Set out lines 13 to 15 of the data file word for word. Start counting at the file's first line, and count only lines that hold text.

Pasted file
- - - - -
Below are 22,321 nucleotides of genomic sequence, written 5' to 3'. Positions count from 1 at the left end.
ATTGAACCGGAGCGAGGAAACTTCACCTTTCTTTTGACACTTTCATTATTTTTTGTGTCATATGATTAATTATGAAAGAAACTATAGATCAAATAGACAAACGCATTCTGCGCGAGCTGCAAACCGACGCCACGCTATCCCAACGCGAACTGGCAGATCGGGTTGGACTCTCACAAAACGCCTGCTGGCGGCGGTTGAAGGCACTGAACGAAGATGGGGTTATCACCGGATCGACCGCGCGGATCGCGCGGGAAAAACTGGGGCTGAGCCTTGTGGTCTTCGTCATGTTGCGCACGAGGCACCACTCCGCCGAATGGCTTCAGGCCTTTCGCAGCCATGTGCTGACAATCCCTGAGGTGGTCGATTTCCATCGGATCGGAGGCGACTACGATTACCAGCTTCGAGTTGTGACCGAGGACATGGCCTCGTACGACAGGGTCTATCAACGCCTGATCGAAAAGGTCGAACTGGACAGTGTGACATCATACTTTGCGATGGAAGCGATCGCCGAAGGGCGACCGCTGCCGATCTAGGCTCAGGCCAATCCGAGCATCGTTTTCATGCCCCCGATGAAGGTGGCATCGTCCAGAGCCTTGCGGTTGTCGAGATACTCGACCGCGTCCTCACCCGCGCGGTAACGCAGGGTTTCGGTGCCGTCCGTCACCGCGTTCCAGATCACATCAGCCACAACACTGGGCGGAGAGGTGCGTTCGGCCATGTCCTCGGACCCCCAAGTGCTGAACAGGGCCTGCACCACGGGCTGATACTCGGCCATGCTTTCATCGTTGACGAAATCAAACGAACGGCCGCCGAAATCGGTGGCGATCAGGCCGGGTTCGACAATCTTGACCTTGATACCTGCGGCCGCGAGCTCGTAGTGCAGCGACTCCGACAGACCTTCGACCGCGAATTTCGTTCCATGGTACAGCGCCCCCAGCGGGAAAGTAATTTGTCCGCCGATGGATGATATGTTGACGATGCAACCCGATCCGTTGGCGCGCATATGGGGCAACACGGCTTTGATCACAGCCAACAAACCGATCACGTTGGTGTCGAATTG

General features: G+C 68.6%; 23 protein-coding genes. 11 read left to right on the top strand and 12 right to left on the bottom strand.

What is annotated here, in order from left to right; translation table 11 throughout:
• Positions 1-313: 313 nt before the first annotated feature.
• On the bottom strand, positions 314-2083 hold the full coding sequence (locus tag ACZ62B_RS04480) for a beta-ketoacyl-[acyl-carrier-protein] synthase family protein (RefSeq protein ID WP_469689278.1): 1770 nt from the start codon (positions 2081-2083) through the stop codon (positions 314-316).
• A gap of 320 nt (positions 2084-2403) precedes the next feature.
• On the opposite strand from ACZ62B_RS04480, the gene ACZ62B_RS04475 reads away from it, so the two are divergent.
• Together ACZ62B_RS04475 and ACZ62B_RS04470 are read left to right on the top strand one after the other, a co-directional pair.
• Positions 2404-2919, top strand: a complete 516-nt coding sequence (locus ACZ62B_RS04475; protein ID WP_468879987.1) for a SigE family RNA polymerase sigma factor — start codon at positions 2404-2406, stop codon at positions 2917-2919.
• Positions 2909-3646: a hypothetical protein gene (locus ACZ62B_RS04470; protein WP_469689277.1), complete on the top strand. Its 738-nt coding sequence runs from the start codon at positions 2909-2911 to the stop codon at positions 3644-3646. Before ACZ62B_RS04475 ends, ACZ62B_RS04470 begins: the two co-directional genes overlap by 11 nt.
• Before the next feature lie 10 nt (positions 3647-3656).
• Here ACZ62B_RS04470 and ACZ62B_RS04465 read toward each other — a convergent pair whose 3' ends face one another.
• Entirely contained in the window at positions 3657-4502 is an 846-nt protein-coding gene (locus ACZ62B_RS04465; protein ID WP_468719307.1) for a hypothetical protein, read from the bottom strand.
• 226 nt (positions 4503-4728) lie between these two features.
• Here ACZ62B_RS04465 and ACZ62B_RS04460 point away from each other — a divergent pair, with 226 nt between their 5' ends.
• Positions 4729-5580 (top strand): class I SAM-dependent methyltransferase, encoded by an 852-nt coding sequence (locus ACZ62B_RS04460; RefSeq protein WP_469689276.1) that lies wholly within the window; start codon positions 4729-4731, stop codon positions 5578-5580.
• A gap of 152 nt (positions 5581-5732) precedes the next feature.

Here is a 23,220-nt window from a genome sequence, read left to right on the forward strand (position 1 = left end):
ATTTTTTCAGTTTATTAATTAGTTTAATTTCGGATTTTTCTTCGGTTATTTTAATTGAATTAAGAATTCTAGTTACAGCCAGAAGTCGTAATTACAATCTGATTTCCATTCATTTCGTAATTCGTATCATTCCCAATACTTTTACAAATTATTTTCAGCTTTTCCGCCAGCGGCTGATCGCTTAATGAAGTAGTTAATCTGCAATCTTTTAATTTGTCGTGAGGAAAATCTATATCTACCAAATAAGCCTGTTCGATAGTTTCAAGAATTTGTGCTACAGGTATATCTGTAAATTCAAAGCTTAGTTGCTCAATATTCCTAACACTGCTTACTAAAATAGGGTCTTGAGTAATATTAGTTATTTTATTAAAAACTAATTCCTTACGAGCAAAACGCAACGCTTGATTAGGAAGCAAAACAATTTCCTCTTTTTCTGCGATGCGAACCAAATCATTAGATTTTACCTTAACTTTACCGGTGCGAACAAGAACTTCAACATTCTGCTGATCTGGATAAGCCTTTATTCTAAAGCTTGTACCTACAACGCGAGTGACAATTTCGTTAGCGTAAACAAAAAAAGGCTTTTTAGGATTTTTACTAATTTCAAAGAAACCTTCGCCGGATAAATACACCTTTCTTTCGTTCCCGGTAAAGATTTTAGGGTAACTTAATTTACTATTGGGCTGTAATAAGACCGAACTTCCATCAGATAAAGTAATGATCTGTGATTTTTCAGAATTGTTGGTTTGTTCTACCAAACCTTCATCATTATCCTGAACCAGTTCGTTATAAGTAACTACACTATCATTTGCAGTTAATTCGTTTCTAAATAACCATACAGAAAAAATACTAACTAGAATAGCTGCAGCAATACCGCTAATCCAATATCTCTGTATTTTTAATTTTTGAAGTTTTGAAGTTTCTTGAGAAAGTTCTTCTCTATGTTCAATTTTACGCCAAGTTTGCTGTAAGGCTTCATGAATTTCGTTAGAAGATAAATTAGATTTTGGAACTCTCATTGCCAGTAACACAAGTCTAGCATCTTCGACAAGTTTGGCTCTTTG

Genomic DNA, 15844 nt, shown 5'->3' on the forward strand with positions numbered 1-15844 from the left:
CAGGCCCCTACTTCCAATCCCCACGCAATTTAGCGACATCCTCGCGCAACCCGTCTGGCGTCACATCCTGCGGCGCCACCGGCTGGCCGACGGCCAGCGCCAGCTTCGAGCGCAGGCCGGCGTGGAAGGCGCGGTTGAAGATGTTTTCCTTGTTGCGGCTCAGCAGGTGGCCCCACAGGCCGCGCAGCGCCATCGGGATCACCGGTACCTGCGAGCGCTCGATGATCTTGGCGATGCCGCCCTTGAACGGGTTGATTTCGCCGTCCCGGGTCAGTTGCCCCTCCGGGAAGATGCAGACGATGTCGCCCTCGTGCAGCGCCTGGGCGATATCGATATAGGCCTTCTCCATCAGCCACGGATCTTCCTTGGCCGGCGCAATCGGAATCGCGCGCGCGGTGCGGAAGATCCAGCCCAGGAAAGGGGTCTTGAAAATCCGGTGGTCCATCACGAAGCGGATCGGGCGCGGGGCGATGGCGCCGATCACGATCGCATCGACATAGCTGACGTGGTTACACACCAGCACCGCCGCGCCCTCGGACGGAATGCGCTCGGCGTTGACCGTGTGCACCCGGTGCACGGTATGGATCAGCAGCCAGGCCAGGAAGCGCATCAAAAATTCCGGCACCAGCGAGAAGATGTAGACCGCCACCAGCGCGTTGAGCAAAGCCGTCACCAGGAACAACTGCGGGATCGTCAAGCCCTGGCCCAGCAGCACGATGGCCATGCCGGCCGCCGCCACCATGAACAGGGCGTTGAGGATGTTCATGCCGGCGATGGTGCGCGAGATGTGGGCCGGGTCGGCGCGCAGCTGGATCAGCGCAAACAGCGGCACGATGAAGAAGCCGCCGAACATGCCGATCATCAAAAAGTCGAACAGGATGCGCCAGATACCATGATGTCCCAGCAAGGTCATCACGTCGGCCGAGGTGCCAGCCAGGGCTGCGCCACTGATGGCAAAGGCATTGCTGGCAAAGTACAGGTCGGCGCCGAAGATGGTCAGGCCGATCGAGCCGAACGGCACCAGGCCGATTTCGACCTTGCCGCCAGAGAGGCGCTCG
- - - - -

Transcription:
• Here ACZ62B_RS04470 and ACZ62B_RS04465 read toward each other — a convergent pair whose 3' ends face one another.
• Entirely contained in the window at positions 3657-4502 is an 846-nt protein-coding gene (locus ACZ62B_RS04465; protein ID WP_468719307.1) for a hypothetical protein, read from the bottom strand.
• 226 nt (positions 4503-4728) lie between these two features.